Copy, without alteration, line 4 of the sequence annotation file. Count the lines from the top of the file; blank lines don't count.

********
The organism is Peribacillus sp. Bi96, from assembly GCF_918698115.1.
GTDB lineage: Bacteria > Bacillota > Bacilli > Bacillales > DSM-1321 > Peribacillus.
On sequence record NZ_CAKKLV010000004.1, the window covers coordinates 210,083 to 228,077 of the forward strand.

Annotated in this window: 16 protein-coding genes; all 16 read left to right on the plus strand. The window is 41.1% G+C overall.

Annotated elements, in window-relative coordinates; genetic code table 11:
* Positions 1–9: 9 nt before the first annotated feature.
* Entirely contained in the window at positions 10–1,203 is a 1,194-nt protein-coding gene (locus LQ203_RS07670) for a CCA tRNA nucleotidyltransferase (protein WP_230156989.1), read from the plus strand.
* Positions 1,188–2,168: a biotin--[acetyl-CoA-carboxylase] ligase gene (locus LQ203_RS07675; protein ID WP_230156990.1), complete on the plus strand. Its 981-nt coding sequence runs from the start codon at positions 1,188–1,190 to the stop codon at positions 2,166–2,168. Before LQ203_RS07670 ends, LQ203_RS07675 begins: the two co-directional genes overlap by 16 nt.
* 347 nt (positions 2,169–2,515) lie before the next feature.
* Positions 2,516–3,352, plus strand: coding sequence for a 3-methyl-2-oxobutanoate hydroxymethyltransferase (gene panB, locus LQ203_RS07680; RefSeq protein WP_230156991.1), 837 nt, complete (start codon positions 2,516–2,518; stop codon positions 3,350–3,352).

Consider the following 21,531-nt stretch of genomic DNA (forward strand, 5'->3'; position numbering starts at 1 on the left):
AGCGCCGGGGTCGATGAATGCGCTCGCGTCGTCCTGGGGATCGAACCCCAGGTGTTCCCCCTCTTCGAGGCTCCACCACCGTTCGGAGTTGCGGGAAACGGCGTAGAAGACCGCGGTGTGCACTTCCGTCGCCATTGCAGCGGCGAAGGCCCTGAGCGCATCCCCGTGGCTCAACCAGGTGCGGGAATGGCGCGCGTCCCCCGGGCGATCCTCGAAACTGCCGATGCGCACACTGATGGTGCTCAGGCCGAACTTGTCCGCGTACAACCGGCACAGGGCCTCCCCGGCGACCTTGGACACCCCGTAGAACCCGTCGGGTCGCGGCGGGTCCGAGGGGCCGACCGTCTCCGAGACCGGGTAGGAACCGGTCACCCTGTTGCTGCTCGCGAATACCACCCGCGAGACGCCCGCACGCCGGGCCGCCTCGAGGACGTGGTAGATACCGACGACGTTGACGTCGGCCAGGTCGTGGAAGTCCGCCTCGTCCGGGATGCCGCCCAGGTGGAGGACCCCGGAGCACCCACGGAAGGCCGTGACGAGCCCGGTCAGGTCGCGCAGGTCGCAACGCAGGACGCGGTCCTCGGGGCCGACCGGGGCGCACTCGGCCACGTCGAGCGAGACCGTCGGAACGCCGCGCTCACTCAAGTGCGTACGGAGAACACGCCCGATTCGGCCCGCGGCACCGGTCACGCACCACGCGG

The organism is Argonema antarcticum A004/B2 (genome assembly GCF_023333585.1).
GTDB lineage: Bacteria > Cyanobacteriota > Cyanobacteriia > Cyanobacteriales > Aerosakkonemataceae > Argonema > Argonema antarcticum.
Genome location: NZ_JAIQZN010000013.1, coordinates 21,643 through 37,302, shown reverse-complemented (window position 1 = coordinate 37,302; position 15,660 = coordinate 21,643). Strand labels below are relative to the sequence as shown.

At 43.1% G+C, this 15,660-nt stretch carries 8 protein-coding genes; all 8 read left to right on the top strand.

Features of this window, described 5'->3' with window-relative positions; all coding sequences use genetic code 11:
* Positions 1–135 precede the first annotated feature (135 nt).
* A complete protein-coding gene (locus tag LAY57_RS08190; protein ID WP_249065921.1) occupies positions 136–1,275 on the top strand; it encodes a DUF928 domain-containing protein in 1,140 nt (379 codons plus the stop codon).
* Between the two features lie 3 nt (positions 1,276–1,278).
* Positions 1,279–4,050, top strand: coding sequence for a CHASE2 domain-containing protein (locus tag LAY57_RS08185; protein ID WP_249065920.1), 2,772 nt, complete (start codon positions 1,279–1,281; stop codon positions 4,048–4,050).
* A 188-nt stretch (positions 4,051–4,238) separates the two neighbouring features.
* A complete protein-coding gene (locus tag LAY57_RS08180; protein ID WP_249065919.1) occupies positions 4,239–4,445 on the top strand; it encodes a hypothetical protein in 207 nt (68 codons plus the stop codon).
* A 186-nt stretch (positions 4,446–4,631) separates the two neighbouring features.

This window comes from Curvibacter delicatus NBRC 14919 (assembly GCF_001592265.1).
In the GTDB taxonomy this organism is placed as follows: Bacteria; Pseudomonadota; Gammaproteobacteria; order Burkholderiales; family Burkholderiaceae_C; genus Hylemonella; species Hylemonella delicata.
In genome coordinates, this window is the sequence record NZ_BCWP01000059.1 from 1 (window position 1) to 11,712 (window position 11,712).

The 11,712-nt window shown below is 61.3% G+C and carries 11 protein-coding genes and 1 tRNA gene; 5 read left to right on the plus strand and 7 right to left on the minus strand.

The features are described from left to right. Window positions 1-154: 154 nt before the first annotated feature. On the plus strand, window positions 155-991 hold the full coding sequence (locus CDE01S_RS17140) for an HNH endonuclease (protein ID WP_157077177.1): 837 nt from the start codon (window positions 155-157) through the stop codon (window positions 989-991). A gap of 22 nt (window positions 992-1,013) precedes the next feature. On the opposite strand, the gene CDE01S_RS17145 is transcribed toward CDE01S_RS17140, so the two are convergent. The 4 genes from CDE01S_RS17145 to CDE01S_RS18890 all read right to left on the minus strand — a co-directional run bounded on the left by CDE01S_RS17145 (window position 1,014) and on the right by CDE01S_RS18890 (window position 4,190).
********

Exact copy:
Annotated in this window: 16 protein-coding genes; all 16 read left to right on the plus strand. The window is 41.1% G+C overall.